The waveguide material is prepared from a transparent material having a refractive index substantially higher than that of the liquid or gaseous medium with which it is in contact. A suitable material is, for example, clear acrylic polymer. When a waveguide material is used in place of the fluorescent matrix, it need not be permeable to the analyte, since the fluorescent indicator molecules are positioned on the surface of the waveguide material. Any of the physical embodiments described in connection with the fluorescent matrix material may also be employed with the waveguide embodiment.
Light emitted from the indicator molecules is transmitted through optical filter 12 (and through waveguide 61, if present) and is detected by photodetector 13. Photodetector 13 advantageously has a photosensitive area 11 that corresponds in size and shape to bottom surface 25 of optical filter 12. This photosensitive area may be created by well-known photomasking and infusion doping procedures. Electrical connections 23 may be positioned outside photosensitive area 11. The photodetector produces an electrical signal in response to the amount of fluorescent light impacting it, and this signal is transmitted by electrical leads 16 and 19 to suitable amplification and measuring circuitry (not shown). As an alternative to lead 19, the bottom surface of photodetector 13 may be placed in electrical contact with a printed circuit board, e.g., by means of an electrically conductive adhesive.
Optical filter 12 and photodetector 13 may be mechanically joined with a suitable optical adhesive. Such adhesive provides a bond between the components, but does not absorb significant quantities of fluorescent light passing through the optical filter. A suitable adhesive is available as Epotek™ No. 377 from Epoxy Technology, Bilerica, Mass. USA.
The fluorescence sensors of this invention may be very compact in size. While optical filter 12 may vary substantially in depth and diameter, in a typical sensor, the diameter of the optical filter is about 0.1 inch and its depth is about 0.15 inch.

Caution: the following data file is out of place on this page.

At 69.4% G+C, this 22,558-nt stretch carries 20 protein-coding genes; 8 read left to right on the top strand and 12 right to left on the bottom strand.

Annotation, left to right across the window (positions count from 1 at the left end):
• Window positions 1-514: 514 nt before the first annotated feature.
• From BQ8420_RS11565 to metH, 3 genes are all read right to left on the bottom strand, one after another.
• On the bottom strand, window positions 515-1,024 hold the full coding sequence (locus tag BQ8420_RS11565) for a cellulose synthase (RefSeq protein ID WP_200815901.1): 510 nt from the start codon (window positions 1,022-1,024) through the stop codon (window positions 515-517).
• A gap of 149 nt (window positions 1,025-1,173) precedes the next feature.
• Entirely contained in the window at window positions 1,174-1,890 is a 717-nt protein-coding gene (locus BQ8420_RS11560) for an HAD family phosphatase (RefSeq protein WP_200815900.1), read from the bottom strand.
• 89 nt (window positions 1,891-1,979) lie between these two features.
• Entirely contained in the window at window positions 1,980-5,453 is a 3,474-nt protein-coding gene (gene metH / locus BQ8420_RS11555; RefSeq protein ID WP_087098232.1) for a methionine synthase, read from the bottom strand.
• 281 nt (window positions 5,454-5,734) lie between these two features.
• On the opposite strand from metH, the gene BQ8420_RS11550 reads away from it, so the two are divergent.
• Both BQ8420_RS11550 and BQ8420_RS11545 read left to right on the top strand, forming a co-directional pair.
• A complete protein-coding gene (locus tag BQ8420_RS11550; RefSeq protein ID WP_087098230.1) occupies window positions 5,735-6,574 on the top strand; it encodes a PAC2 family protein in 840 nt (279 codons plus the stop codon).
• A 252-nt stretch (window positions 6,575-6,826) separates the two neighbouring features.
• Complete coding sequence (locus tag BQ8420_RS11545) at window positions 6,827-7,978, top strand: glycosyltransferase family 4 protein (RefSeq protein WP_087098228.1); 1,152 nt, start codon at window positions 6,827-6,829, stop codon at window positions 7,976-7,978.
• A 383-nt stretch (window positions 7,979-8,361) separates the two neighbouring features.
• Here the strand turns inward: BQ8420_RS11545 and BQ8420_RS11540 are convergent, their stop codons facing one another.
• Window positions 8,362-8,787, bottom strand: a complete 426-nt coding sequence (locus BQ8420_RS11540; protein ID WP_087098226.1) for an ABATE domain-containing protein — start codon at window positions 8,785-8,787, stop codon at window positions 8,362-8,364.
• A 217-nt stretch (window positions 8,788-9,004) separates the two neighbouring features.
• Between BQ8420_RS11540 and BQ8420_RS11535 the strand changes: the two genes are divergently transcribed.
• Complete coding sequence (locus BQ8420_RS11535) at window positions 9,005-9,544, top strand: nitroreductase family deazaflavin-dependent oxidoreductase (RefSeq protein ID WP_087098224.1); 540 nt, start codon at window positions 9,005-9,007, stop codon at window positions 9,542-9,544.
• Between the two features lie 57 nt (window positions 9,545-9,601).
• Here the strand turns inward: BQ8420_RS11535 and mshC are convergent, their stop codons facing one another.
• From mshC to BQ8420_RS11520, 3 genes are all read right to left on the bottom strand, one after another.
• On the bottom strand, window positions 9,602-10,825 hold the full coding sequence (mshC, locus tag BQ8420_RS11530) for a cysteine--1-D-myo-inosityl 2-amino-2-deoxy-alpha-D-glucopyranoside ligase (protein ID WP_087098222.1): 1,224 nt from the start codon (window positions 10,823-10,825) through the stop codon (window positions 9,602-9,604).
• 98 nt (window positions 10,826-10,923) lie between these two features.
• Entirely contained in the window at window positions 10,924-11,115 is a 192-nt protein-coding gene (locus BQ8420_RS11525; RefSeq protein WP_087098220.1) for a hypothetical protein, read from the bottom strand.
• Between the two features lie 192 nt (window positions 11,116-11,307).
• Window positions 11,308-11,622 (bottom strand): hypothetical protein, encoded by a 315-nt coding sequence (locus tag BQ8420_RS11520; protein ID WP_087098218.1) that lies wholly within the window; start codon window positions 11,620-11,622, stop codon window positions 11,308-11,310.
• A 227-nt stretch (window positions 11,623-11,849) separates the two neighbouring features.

The structure of these devices permits the use of thin films of indicator molecule-containing materials. The thickness of the film advantageously ranges from about 500 Å to about 200 microns, preferably from about 10 microns to about 100 microns, most preferably from about 10 microns to about 20 microns. In the embodiment illustrated in FIG. 1, the depth of recess 18 may be used to establish a uniform and reproducible film depth. Alternatively, a controlled amount of a solution of an indicator molecule-containing polymer or monomer mixture may be applied to top surface 24 of optical filter 12, and surface tension may be employed to control the depth of the film. In the embodiment shown in FIG. 4, a moat 31 is cut into top surface 24. This moat stops the spread of the polymer while it is in the liquid state and ensures a uniform film depth. In this embodiment, uniform and reproducible film depths may be achieved by applying the indicator molecule-containing material in the liquid state with a precision micropipette or syringe.
The thinness of the film of the indicator molecule-containing material and the use of an edge light-emitting P-N junction embedded in fluorescent matrix film 22 provides unique and advantageous characteristics to the devices of this invention. The response times of the device are primarily affected by the rate at which analyte can diffuse into and out of the indicator molecule-containing film, or, in the case of a surface coated waveguide, the rate at which analyte interacts with indicator molecules bound to the surface of the waveguide. The films employed in the present devices have large surface areas and shallow depths. Therefore, analyte can reach the site of an indicator molecule very quickly.
On the other hand, the optical signal available from the fluorescent indicator molecules is affected by the concentration of such molecules that can be placed in the path of excitation light. Since the excitation light passes transversely through fluorescent matrix film 22 or waveguide 61 from LED 20, optical efficiency is maximized.
Thus, it can be seen that the dimension responsible for optical absorption and the subsequent fluorescence is decoupled from the dimension through which the analyte of interest must diffuse into the indicator molecule-containing material. Optical absorbance is defined by Beer's law, while the rate of diffusion is defined by Fick's law. Chang, Physical Chemistry, pp. 64 and 147, McMillan, New York (1977). The decoupling of these two phenomena produces a device having very fast response times while maintaining a high signal-to-noise ratio.